Online Madness

These days the holiday season means searching online for shopping deals, holiday ring tones, season-themed screensavers and wallpapers. Political campaigns have pounced into cyberspace with a vengeance to find voters, using YouTube, MySpace, Facebook, AOL, Yahoo, and on and on…reaching out to the keyboard ticklers.

I decided to take a look at a couple of our YouTube placements and was pleased to see that a couple hundred thousand viewers have taken a look at Stop the Madness (EIC’s anti-drug anthem), which premiered in 1985 on the late NBC Friday Night Videos, as well as our skin cancer awareness and prevention PSAs, which premiered on CBS last year. The fact that the Internet has exposed hundreds of thousands of people to both old and new public service messages is an amazing anomaly in the do-good health communications field.

The fact is, reaching out to 200 thousand people with such messages using first-class mail would cost over $80,000. Placing the spots on television has its own costs, including many people hours, and limits exposure to each 10-, 15- or 30-second PSA airing window. Simply put, the Internet is making a difference not only in how people view media, but in what is available and what people are free to view.

Regardless of one’s opinion of how well “Stop the Madness” has held up over time (I like to consider it a classic.), I would never have guessed when producing it that it would have an audience today. And yes, when you read the comments on YouTube, you will see that those in the video now raise questions: pro football’s Lyle Alzado died from suspected drug use, David Hasselhoff has had his personal confrontations with alcohol use, and Whitney Houston has battled her own alleged addictions. However, the majority of the stars who donated their time and talents for the video have managed to live scandal-free lives. One of them is even the governor of a little state called California!

And you know what? Regardless of past, present or future personal problems, all of the celebrities featured made a commitment: they donated their time and talent to do something to tell young people to stay clear of drugs, that—as the lyrics state—“drugs are causing pain, so Stop the Madness, Stop the Madness now!” In its heyday, Stop the Madness was played in heavy rotation on TV and a dance remix was a hit in clubs throughout the country. It is a great surprise that STM has been re-discovered as modest as it may be. Though styles changes, the message of the song is still the message!

I am still grateful for the contributions of all of the stars involved in Stop the Madness, and I would personally welcome back any of these great people, including The Hoff and Whitney, to work with us as we move into and beyond our 25th anniversary this year. Addiction is a disease, not a scarlet letter, and recovery is a life-long process.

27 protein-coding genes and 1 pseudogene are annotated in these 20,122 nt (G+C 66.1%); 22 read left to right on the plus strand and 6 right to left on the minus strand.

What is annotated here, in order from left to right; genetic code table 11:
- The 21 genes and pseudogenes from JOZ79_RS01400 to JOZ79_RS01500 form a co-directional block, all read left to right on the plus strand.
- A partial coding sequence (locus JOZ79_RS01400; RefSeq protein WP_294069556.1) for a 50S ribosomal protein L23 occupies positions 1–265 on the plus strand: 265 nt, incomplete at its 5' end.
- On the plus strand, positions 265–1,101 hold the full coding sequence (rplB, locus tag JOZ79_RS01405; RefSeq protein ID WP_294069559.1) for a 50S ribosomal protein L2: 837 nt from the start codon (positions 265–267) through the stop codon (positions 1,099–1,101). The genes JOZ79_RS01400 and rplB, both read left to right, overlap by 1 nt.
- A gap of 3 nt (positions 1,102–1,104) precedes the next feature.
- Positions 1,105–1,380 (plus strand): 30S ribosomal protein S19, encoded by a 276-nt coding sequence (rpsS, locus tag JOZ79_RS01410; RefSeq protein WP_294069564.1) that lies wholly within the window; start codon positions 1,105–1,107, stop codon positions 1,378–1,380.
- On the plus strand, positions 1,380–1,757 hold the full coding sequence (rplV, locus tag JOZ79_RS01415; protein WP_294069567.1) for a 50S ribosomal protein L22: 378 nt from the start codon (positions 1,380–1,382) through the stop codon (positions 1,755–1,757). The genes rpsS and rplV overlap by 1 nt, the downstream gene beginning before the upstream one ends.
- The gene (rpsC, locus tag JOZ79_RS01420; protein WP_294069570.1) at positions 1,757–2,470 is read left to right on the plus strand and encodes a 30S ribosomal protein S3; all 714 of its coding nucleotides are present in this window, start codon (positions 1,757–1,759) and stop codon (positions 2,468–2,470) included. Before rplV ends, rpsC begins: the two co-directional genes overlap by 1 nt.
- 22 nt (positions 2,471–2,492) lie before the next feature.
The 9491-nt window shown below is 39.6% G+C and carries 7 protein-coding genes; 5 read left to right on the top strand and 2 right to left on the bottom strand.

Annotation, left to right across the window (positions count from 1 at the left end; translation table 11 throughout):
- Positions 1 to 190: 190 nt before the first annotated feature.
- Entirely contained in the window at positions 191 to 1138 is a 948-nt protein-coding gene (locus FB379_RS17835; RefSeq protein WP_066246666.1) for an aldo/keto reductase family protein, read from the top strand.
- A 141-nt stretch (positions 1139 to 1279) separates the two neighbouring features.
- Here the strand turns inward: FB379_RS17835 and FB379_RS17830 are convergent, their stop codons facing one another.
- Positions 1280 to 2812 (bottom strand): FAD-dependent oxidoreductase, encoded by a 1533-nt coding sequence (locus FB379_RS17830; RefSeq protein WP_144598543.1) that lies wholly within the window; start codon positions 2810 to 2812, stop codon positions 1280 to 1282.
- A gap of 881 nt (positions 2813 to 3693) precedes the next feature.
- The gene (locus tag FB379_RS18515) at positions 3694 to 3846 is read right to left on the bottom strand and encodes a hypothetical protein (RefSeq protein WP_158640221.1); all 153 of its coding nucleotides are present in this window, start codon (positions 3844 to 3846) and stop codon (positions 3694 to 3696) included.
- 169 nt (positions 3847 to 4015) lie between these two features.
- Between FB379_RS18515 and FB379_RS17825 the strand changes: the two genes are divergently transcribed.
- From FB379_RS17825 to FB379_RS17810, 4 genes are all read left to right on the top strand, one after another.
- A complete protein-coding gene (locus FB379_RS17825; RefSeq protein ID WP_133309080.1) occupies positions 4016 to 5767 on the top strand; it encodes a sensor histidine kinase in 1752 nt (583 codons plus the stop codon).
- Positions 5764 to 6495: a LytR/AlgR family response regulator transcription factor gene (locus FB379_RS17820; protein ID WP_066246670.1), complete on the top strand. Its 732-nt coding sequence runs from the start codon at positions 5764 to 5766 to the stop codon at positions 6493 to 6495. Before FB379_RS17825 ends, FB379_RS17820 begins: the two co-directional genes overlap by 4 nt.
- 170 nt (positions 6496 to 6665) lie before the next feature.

As we enter the holiday season, consider taking your own inventory…if you haven’t given of your time and talent, or made donations to help others, what you are waiting for? Your support of EIC now will last well into the future. If you are sharing yourself in the best interest of others, you are in good company and thank you.

My offering to you is a look back in time at EIC’s Stop the Madness video. Feel free to have a chuckle at the dated hairstyles and clothes, or even the direction—hey, it was made before MTV perfected the art of slick music videos!—but then take a look at the lyrics. Unfortunately, cocaine has made a resurgence and meth and other drugs have wreaked devastation on people throughout the country. We still need to stop the madness, and we need your support to do it.

I believe that together you and I can save a life today.
We can stop a killer from reaching into minds and throwing lives away.
Drugs are causing pain and everyone’s a loser in this deadly game that’s played.
It’s insanity. We know that dope is slavery.

And you know we’ve got to be free … come on now, we’ve got to stop the madness.
Stop the madness now.
Stop the madness.
Stop the madness now.

Tell me what you’re doing trying to get some pleasure from an empty high.
Only fools will tell you using drugs is really a victimless crime.
There are casualties standing at the graves of children.
Feel the tears they cry.

Take a stand today; maybe it’s your life you’ll save.
You know there’s got to be another way; everybody let me hear you say …

Stop the madness.
Stop the madness now.
Stop the madness.
Stop the madness now.

Brother, we heard your cry for some assistance.
Drugs are making your mind a man-made hell.

You thought that using dope would be a party.
Now you’re a prisoner in a cell crying to be free.

You wanna stop the madness.
Stop the madness now.
Stop the madness.
Stop the madness now.

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